Mackerel icefish (Champsocephalus gunnari) is a semi-pelagic finfish species inhabiting shelf areas in the Southern Ocean. The population at South Georgia is currently exploited by pelagic trawlers fishing close to the seabed. Annual catches peaked at 150,000 t in 1983 and have declined since the mid-to-late 1980s. Bottom-trawl surveys have been conducted since 1987, providing a time series of abundance and size distribution for use in assessing the status of the stock and setting quotas. Food web models suggest that estimates of the biomass from survey data are substantially lower than the amount of icefish required by the local ecosystem. The aim of this study was to assess the uncertainty around current estimates of density and variance, using alternative nonparametric stratified bootstrapping methods. The stratified rescaling bootstrap estimator was identified as the most appropriate method of those tested: in comparison with the existing method, confidence intervals and the inter-annual variability of the estimates were reduced. Numbers-at-age were estimated from mixture distribution models fitted to length-disaggregated density data in order to determine whether individual cohorts were consistently detected by the surveys. Estimates of numbers-at-age could not consistently delineate cohorts in successive years indicating that survey-based estimates of density were biased. These biases may have arisen because the trawl gear did not select individuals of all sizes equally, or because sampling was restricted to the demersal component of the stock. Estimates of abundance of the pelagic component of the stock should be derived from acoustic data to improve the assessment.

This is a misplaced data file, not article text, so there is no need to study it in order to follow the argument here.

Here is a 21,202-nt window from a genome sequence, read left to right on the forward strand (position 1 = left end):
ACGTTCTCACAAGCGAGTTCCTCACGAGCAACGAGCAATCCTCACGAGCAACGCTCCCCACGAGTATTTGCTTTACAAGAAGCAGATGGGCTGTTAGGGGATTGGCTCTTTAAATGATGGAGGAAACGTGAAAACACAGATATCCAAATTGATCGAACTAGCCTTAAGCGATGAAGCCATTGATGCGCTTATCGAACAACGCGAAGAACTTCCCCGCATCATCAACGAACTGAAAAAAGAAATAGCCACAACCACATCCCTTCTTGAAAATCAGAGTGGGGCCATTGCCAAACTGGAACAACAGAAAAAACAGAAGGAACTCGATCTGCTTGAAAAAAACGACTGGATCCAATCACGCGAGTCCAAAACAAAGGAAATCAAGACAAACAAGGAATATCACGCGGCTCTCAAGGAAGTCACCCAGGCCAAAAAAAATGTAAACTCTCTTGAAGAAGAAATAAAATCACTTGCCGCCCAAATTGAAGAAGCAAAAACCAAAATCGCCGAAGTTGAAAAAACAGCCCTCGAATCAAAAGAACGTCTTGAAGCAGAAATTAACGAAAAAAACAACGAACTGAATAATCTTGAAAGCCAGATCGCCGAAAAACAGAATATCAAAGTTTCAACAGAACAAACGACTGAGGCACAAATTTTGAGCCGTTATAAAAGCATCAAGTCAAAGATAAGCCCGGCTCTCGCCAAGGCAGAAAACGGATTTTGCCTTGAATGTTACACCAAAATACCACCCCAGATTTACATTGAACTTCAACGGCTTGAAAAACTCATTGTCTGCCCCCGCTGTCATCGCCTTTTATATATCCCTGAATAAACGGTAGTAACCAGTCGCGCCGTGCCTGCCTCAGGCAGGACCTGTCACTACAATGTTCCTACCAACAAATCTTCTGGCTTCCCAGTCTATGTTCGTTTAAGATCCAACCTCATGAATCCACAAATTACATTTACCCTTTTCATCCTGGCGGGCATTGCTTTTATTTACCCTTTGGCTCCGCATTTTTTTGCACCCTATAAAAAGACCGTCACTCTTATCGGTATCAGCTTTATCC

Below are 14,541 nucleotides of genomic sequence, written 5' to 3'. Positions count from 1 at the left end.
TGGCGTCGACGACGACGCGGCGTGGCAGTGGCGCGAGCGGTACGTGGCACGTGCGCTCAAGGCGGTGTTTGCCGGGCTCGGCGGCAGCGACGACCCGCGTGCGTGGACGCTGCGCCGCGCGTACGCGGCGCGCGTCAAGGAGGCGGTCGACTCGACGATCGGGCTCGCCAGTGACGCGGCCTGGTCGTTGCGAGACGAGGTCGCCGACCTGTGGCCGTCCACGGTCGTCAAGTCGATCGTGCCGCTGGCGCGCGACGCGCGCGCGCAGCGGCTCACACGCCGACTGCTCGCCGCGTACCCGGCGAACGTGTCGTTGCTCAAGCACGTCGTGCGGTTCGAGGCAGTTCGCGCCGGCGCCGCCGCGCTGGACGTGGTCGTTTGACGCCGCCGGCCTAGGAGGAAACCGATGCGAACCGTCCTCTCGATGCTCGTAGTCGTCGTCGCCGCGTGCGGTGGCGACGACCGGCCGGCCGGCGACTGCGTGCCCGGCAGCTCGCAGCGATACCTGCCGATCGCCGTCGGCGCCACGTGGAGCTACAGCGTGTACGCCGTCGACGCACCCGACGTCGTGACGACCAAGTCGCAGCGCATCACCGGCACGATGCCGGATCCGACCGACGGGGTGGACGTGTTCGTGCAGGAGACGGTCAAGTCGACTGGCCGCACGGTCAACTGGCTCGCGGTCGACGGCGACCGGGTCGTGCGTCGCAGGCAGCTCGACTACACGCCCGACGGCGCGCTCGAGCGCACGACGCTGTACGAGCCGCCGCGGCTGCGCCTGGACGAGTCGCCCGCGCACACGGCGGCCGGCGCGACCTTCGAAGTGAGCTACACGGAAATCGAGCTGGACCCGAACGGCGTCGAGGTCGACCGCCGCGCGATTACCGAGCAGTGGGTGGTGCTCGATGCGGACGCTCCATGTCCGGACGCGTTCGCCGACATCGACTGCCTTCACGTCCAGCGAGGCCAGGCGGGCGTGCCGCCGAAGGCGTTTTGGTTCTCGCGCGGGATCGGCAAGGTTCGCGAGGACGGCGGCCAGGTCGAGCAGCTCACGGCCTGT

|Number of pages||11|
|Early online date||20 Oct 2015|
|Publication status||Published - Apr 2016|
- Mackerel icefish
- Stratified bootstrap
- Trawl survey